As coronavirus trends continue to improve in the Golden State, juggernauts of its economy — theme parks and sports — can reopen and resume in a limited fashion, and only in some counties.
(CN) — California will reopen theme parks and allow outdoor live events as of April 1 for a handful of its 58 counties, state officials announced Friday.
Counties will have to be in the red tier under the state’s blueprint for reopening, meaning they have a weekly average of 4 to 7 new daily Covid-19 cases per 100,000 people. Sixteen counties currently sit in the red tier, including San Francisco, Napa and Santa Clara as well as several less populated counties.
State Health and Human Services Secretary Mark Ghaly said amusement parks will be able to open at 15% capacity “but with limits like no indoor dining and no indoor rides, and no visitors outside of California.”
Ghaly added indoor rides will be permitted as long as most of the ride is an isolated experience.
“The idea is that you have as much of the indoor ride as possible happening outdoors, so queuing up outdoors and making sure the shortened ride indoors with a lot of distance between groups is maintained,” he said.
Parks will be allowed to offer outdoor dining “subject to distancing and other protocols that are required at other restaurants,” said Dee Dee Myers, senior economic adviser to Governor Gavin Newsom. She also stressed the limits that would be placed on indoor rides.
“There are going to be limits on indoor rides. There will be a building capacity limit and as we know most indoor rides are relatively short so that’s helpful, and don’t require people to be indoors other than on the ride, and the carts are quite distanced during the course of the ride,” Myers said.
Outdoor venues will be expected to try to curb visitors from outside of California.
“We have been in conversations with operators and others across the state and we determined that through some restrictions around how ticket sales are handled, we can really target who is able to buy certain tickets to the state of California,” Myers said.
Of course, that doesn’t eliminate the possibility that some will find creative ways around this rule.
“People will sometimes find their way around rules and guidance. It is our hope that people will respect the guidance, and it’s our expectation that parks will work to encourage people from California to come and others not to come until we get to a tier where that’s allowed,” Myers said.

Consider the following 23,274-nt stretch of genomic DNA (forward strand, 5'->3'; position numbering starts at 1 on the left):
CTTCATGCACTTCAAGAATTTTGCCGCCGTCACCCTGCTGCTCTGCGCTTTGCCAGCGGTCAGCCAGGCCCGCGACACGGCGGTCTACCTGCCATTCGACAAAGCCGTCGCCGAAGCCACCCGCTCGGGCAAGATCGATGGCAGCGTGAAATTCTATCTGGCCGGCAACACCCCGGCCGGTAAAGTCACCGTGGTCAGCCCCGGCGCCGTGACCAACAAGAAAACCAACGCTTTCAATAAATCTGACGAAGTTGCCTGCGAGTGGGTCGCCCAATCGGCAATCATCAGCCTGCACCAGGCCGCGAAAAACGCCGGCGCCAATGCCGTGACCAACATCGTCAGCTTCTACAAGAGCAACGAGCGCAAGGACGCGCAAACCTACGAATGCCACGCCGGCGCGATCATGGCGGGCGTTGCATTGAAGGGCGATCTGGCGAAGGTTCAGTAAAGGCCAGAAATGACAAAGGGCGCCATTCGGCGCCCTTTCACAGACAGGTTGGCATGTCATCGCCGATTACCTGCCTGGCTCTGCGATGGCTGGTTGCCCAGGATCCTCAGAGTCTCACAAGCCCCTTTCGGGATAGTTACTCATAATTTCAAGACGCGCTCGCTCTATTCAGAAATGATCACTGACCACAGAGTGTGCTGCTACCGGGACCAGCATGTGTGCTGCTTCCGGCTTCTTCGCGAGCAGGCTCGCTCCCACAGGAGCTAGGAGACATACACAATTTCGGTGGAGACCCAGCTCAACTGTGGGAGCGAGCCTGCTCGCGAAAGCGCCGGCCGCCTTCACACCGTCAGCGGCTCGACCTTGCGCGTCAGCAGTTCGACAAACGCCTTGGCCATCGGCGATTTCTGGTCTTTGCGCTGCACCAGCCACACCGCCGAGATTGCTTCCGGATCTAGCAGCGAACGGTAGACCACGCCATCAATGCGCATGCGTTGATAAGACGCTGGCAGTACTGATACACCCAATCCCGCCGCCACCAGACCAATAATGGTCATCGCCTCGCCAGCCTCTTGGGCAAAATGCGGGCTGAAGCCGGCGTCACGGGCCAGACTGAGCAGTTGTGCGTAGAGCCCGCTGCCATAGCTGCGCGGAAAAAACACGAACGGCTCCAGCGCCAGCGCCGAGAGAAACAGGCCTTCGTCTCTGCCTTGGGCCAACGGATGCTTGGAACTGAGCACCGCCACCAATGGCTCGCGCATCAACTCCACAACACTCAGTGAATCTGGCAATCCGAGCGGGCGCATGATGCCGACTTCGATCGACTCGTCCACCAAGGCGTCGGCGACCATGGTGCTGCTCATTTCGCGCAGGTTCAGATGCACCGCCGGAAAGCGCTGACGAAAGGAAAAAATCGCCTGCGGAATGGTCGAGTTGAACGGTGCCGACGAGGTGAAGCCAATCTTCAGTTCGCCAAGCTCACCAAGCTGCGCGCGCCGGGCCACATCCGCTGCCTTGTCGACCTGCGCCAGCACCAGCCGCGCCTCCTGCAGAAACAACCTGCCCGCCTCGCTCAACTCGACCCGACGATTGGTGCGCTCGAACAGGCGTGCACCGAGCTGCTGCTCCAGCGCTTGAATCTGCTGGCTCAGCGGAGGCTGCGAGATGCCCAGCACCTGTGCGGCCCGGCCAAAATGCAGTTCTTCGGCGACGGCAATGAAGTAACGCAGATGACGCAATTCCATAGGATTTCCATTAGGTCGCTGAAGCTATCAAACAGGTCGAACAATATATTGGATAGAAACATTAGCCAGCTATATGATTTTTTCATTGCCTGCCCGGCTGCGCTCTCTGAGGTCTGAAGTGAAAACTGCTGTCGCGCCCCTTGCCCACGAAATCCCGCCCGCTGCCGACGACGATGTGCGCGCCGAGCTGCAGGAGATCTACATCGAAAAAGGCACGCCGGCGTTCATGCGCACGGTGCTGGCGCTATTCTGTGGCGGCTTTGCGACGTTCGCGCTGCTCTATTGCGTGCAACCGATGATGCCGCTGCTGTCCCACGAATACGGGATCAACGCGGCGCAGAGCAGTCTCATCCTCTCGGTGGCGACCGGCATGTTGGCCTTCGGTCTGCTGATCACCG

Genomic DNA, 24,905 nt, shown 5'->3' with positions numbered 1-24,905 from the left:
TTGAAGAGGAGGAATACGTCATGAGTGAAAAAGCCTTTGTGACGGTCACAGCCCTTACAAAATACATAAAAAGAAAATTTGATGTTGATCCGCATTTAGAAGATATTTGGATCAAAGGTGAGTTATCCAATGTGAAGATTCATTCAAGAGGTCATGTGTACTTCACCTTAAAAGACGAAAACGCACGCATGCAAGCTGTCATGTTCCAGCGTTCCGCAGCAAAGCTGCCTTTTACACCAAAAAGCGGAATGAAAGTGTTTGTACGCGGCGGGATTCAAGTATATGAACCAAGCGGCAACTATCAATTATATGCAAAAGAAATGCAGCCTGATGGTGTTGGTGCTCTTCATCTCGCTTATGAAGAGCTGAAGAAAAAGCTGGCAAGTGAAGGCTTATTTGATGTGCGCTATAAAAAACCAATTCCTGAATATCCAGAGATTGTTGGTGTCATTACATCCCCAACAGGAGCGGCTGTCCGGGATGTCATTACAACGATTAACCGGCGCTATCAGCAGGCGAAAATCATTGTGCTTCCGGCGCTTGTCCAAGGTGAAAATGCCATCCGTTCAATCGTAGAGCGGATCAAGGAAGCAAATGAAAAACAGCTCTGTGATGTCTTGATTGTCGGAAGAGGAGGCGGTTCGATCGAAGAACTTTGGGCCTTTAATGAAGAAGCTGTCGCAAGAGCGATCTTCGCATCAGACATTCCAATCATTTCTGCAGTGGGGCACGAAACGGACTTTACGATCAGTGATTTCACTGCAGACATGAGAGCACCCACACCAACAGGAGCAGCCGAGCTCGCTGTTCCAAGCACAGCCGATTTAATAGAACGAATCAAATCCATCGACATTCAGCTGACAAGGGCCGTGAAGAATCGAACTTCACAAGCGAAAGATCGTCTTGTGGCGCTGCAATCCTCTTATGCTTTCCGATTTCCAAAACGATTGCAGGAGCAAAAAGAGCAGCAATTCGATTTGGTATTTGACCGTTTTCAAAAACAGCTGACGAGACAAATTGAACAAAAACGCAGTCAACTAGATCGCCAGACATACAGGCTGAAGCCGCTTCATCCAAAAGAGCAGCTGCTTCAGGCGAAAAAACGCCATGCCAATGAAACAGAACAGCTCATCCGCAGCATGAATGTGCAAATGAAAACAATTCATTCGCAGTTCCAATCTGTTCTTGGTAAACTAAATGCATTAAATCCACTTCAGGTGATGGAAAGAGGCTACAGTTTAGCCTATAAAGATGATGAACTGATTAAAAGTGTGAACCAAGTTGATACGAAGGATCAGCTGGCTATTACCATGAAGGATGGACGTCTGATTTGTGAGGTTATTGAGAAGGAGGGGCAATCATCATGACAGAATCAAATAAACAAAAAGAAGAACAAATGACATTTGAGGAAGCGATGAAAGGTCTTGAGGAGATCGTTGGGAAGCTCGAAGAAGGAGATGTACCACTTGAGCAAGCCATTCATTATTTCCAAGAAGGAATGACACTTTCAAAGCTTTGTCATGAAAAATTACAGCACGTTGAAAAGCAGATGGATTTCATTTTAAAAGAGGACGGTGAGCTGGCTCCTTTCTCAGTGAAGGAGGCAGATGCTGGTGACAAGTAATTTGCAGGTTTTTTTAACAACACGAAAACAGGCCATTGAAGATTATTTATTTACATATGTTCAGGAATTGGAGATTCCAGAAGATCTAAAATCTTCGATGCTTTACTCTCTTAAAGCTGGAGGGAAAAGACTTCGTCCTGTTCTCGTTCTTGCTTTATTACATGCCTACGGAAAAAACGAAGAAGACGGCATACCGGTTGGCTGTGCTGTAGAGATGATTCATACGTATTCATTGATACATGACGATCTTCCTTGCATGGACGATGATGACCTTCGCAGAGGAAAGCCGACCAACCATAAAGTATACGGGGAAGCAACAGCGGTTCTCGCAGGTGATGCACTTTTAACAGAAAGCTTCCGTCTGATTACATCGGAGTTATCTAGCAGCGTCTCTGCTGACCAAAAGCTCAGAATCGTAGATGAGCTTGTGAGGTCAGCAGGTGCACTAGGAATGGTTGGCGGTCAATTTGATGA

Florida’s Walt Disney World Resort has been open since July 2020, raising questions as to why Disneyland has remained largely closed for the last year.
California’s cautious reopening also starkly contrasts with that of Texas, where Governor Greg Abbott announced earlier this week that he would allow all businesses to fully reopen and lift the statewide mask mandate.
Ghaly said the “slow and steady” approach is based on vaccination rates and the decline in new cases across the state.
Outdoor sporting events like Major League Baseball games can also resume April 1 in red-tier counties, but at 20% capacity.
Capacity limits will be gradually lifted for outdoor events and theme parks as cases decline and counties move to the less restrictive orange and yellow tiers.
Theme parks can operate at 35% capacity in the yellow tier. The capacity limit will increase to 67% for outdoor sports and live performance venues in the yellow tier.
Ghaly and Myers said they have no guidance as of yet on when indoor businesses can reopen.
“We’re still moving cautiously,” Myers said.
Vaccine distribution will drive loosening restrictions, but Ghaly said summer is an optimistic target for dropping the tier system altogether.
“We hope and expect that there will be a day when we can turn the page on the blueprint and move toward a new and slightly different normal where some of the restrictions of the blueprint are not there,” he said. “We certainly hope that summer is that target.”
While the vaccine prevents severe disease, hospitalization, and death, Ghaly said they are “still being studied over their ability to reduce transmission.”
As of Friday, California has administered over 10 million doses of the Covid-19 vaccine.
According to the state’s epidemologist, 3 million residents have now been fully vaccinated including 23% of people over the age of 65. After a slow start, Dr. Erica Pan said California’s pace of vaccinations continues to pick up just in time for the expected delivery of Johnson & Johnson’s newly approved version.
“The light at the end of the tunnel is really getting brighter,” Pan said during a California Community Vaccine Advisory Committee meeting. “We’ve just really come such a long way.”
While the state expects to receive an initial allotment of 300,000 doses of the J&J vaccine, Pan said California’s three-week supply from the federal government remains flat.